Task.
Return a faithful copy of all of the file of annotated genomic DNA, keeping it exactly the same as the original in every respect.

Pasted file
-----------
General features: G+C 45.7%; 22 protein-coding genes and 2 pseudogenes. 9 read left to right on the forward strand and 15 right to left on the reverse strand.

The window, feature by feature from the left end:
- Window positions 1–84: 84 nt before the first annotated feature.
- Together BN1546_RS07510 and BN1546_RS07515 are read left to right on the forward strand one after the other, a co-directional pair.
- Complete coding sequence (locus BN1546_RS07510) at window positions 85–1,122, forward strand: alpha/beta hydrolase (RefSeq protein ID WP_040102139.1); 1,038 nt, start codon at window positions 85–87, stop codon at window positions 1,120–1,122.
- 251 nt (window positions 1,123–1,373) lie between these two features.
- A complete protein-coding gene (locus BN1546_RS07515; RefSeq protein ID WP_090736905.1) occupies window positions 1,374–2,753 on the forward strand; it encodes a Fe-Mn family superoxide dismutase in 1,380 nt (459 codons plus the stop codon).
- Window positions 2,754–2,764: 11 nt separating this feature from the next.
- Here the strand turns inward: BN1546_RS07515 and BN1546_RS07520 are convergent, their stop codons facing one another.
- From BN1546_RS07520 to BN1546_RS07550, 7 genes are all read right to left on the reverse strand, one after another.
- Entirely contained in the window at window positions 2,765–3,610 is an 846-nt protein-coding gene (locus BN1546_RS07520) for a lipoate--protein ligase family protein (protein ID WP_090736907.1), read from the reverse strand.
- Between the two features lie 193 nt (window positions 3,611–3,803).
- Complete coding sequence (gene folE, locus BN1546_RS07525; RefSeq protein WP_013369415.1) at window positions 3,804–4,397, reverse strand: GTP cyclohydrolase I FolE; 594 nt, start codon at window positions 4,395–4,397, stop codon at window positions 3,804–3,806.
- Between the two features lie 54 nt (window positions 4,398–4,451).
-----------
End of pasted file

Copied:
General features: G+C 45.7%; 22 protein-coding genes and 2 pseudogenes. 9 read left to right on the forward strand and 15 right to left on the reverse strand.

The window, feature by feature from the left end:
- Window positions 1–84: 84 nt before the first annotated feature.
- Together BN1546_RS07510 and BN1546_RS07515 are read left to right on the forward strand one after the other, a co-directional pair.
- Complete coding sequence (locus BN1546_RS07510) at window positions 85–1,122, forward strand: alpha/beta hydrolase (RefSeq protein ID WP_040102139.1); 1,038 nt, start codon at window positions 85–87, stop codon at window positions 1,120–1,122.
- 251 nt (window positions 1,123–1,373) lie between these two features.
- A complete protein-coding gene (locus BN1546_RS07515; RefSeq protein ID WP_090736905.1) occupies window positions 1,374–2,753 on the forward strand; it encodes a Fe-Mn family superoxide dismutase in 1,380 nt (459 codons plus the stop codon).
- Window positions 2,754–2,764: 11 nt separating this feature from the next.
- Here the strand turns inward: BN1546_RS07515 and BN1546_RS07520 are convergent, their stop codons facing one another.
- From BN1546_RS07520 to BN1546_RS07550, 7 genes are all read right to left on the reverse strand, one after another.
- Entirely contained in the window at window positions 2,765–3,610 is an 846-nt protein-coding gene (locus BN1546_RS07520) for a lipoate--protein ligase family protein (protein ID WP_090736907.1), read from the reverse strand.
- Between the two features lie 193 nt (window positions 3,611–3,803).
- Complete coding sequence (gene folE, locus BN1546_RS07525; RefSeq protein WP_013369415.1) at window positions 3,804–4,397, reverse strand: GTP cyclohydrolase I FolE; 594 nt, start codon at window positions 4,395–4,397, stop codon at window positions 3,804–3,806.
- Between the two features lie 54 nt (window positions 4,398–4,451).